Adult guardianship review

Apply for a guardianship review if you need to make changes to your agreement or if the court sets a review deadline.

Overview

The adult guardianship review process is similar to an initial adult guardianship application. A guardianship review happens when:

  • the court orders a review to make sure the arrangement is working well
  • the guardian needs to end the agreement and no one else is listed as an alternative
  • changes need to be made to the agreement
  • an alternative guardian needs to be added to the agreement

A guardianship review and trusteeship review can be done at the same time.

Not all guardianship orders need to be reviewed.

Court ordered review

If the court expects you to do a review, it:

  • will say so on the court order
  • will list a deadline
  • is important you complete the review before the deadline

You don’t need to wait until the deadline to apply for a review; you can apply for a review at any time.

Missing the deadline

If you miss your deadline, either you continue as the guardian or the court may appoint someone else. Also:

  • the court may end the order
  • it may be difficult for the adult to access some services without an up-to-date guardianship order

How long does it take

A guardianship review may take 3 to 6 months before the:

  • paperwork is finalized
  • court makes a decision

If the situation is urgent:

The court appoints a temporary guardian who has the authority to make decisions for up to 90 days.

Background checks for an alternative guardian

If you want to add an alternative guardian to the agreement, the OPGT will do these checks on them:

  • a reference check
  • a criminal record check

If they’re also applying to become a trustee, the OPGT will do a credit check.

If you have concerns about these checks and how they’ll impact their eligibility, please contact the OPGT.

Adult guardianship review without a hearing

Follow this process if:

  • you don’t think your application will be opposed
  • your application isn't time-sensitive

With this process:

  • you don’t have to appear in court
  • the judge makes a decision based on the information you submit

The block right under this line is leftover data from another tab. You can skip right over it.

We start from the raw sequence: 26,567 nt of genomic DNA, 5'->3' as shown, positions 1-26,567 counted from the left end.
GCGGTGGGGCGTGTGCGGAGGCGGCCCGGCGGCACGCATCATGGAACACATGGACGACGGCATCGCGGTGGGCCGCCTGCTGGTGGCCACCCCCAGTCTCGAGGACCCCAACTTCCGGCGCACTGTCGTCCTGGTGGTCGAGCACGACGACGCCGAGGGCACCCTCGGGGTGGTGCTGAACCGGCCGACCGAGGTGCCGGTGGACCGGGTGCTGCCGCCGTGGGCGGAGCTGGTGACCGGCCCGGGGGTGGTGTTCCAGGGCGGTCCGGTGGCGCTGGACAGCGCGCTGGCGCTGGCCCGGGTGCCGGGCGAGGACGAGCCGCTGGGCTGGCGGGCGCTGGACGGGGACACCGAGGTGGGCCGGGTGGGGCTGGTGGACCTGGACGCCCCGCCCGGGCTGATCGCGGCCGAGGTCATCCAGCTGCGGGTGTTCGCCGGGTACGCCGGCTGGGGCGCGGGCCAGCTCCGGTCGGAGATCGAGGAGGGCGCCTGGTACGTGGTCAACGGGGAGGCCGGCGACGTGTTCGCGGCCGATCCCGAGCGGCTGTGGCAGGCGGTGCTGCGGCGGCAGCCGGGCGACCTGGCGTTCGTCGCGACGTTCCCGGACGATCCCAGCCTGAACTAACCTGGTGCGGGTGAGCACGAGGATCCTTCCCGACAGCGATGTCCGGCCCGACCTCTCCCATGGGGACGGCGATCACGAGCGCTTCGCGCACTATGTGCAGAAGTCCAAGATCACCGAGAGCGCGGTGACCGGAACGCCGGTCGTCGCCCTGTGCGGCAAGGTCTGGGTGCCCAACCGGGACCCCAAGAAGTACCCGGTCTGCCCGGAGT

You may need a lawyer for this complicated process. Help is also available through the OPGT and other community organizations.

Step 1. Get a capacity assessment

If you requested the review

You don’t need a new capacity assessment – just use the original.

If the court ordered the review

Even if the adult has a permanent condition, an updated capacity assessment is required. It can be completed by a:

The capacity assessment must be dated within 6 months before you submit your application.

Step 2. Fill out the application forms

If you want to apply for a guardianship review

Fill out all the forms in this package:

Application Kit for Review of Guardianship Order (PDF, 686 KB)

If you want to apply for a guardianship review and trusteeship review

Fill out all the forms in the package:

Application Kit for Review of Guardianship and Trusteeship Order (PDF, 1.0 MB)

You may need a lawyer and an accountant to prepare the trusteeship application.

Step 3. Fill out the background check forms

If you aren’t adding an alternative guardian

You don't need new background checks forms – just use the originals.

If you’re adding an alternative guardian

The person applying to become an alternative guardian must:

You must include their completed background check forms with your review application.

Step 4. Submit your review application package

Your application package is made up of the documents from the above steps:

  • capacity assessment
  • application forms
  • background check forms for the alternative guardian

When you submit your application:

  • include a cheque or money order for the $50 court filing fee made out to the Government of Alberta
  • don’t include cash
  • your cheque won’t be cashed for 30 to 50 days

If you’re working with a lawyer or one of the organizations that provides free assistance, they’ll submit the application package for you.

If you put the application package together on your own:

After you apply

A review officer from the OPGT will:

  • meet with the adult to ask them what they think about the application